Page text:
Latest email from Sarah Flournoy of Houston Audubon, one of the people running the program for greater Houston area, about City Nature Challenge:

Hello City Nature Challenge Participants and Partners!

We all feel very proud that Houston (and Texas overall) has made quite a splash in our first year of the City Nature Challenge. We have a wonderful and growing community of naturalists.

There is one final push to victory, so please help!

All observations within the event period (April 14-18) must be uploaded and all IDs must be made by 11am (Central) on Sat, April 22. *Please upload any remaining observations. *Also, please help us make IDs so that we can engage/inspire iNat participants and so that we can increase our species counts. A lot can happen in the next couple of days as the various cities tie up loose ends. Please share this information and deadline with your communities.

If you haven’t already, check out our progress on the Texas LEADERBOARD here. Also, check out our Houston PROJECT PAGE so that you can explore local species, see top observers, and make IDS.

Thanks for your help in this one final push–and for all your help in the IDs, info sharing, and event coordination. Great first year!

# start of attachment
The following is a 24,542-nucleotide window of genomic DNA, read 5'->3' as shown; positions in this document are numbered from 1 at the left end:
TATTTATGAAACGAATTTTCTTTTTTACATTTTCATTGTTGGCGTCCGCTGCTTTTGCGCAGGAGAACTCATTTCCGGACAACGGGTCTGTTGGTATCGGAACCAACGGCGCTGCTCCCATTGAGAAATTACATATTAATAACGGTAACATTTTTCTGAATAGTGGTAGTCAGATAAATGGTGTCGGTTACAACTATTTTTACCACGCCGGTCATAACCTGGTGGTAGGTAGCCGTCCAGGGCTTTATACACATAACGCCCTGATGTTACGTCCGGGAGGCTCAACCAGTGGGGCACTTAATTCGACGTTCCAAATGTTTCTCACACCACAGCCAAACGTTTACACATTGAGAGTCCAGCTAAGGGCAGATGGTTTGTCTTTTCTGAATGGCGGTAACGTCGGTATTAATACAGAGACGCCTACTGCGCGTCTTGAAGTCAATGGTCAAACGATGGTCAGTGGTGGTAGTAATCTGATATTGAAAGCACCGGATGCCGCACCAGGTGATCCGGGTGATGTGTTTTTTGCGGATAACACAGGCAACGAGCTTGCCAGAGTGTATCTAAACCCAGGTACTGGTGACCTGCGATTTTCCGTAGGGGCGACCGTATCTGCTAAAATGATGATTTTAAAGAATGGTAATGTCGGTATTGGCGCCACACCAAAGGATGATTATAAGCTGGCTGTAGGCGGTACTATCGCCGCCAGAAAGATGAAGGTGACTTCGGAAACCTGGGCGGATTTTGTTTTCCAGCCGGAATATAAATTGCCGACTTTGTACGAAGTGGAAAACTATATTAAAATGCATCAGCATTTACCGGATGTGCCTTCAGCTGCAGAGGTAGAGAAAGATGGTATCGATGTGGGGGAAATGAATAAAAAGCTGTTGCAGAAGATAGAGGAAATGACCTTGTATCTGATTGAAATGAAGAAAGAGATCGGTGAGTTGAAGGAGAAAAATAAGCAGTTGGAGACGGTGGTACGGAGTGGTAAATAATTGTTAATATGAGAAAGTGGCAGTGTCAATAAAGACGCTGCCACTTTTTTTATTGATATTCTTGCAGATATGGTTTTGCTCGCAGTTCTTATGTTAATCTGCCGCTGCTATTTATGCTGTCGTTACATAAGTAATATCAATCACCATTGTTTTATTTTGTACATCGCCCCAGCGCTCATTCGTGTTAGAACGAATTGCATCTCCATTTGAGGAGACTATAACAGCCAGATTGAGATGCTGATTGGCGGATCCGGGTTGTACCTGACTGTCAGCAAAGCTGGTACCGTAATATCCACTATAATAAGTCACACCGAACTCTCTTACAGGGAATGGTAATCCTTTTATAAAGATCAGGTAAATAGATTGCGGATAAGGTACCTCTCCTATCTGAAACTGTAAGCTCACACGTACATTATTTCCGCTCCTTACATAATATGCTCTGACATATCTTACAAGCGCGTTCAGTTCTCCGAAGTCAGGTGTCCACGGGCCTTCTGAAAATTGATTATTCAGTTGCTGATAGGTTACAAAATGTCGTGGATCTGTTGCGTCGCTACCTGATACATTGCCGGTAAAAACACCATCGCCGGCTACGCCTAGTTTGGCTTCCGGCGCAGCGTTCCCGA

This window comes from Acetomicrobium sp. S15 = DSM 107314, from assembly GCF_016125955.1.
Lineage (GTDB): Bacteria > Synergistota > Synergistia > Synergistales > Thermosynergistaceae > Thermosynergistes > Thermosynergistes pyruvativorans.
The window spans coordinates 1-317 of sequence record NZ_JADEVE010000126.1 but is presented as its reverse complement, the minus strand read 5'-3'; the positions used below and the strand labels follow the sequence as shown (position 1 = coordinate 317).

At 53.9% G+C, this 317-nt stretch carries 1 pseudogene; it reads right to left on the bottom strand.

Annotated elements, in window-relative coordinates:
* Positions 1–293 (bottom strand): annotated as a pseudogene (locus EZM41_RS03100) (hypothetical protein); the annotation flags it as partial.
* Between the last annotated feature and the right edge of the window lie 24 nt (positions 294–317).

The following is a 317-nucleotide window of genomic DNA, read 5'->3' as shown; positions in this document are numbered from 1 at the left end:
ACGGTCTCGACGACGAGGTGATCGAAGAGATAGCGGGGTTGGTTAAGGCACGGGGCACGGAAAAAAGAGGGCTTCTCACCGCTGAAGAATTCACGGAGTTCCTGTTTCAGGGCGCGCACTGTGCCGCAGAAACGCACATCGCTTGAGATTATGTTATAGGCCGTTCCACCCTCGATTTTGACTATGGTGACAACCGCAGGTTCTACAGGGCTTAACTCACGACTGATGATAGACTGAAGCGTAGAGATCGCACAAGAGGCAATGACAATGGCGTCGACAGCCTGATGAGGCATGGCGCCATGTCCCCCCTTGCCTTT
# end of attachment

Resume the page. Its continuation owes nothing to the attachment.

There is still time to upload photos taken between 4/14-18.

Leaderboard nationally:

Leaderboard Texas: TPWD link

Note, Houston is still leading the nation in # species, but Austin is catching up fast 2308 vs 2293 as of 12:18. Please help maintain our lead – see below.

Thanks to Sarah Flournoy  for answers to some of Katy Emde’s questions! Jenn Drummond already sent to GCMN members Sarah’s email. If you did not get that, it is pasted at the bottom.

Q & A about the City Nature Challenge

1   What photos can still be uploaded onto iNaturalist?

Photos you took between April 14 – April 18 and that is time stamped as such.

2    When is the deadline for uploading photos? For identifying the species?

Saturday, April 22, 11 am CDT

3    We are ahead now on species count, but Austin is catching up fast. How can I help?

Go through the photos and help identify the species.

4    Do cultivated species count?

From Sarah: “Cultivated species DO COUNT for the challenge.

5.    How do I know which photos need to be identified:

    Go to Houston Challenge page. Click “observations” in left column. Then on the new page, click “filter” (upper right), click “needs ID” box (left), click “update” (bottom). It will show all observations needing IDs. I think they need two ID’s to confirm.

     Tips for ID:

6    How do I know, what species have been already posted for Houston Project?

Go to Houston Challenge page.  Click “species” in left column. Then on the new page, in the search box, start typing the genus (and species) name. When it shows up, click the box. Then the screen will show how many observations of that genus (and/or species) your project has recorded.

7.    Do I have to show a location for my photo to be aceepted to City Nature Challenge Houston Project?


8.    My camera does not have location (or I turned location off to save battery), what do I do?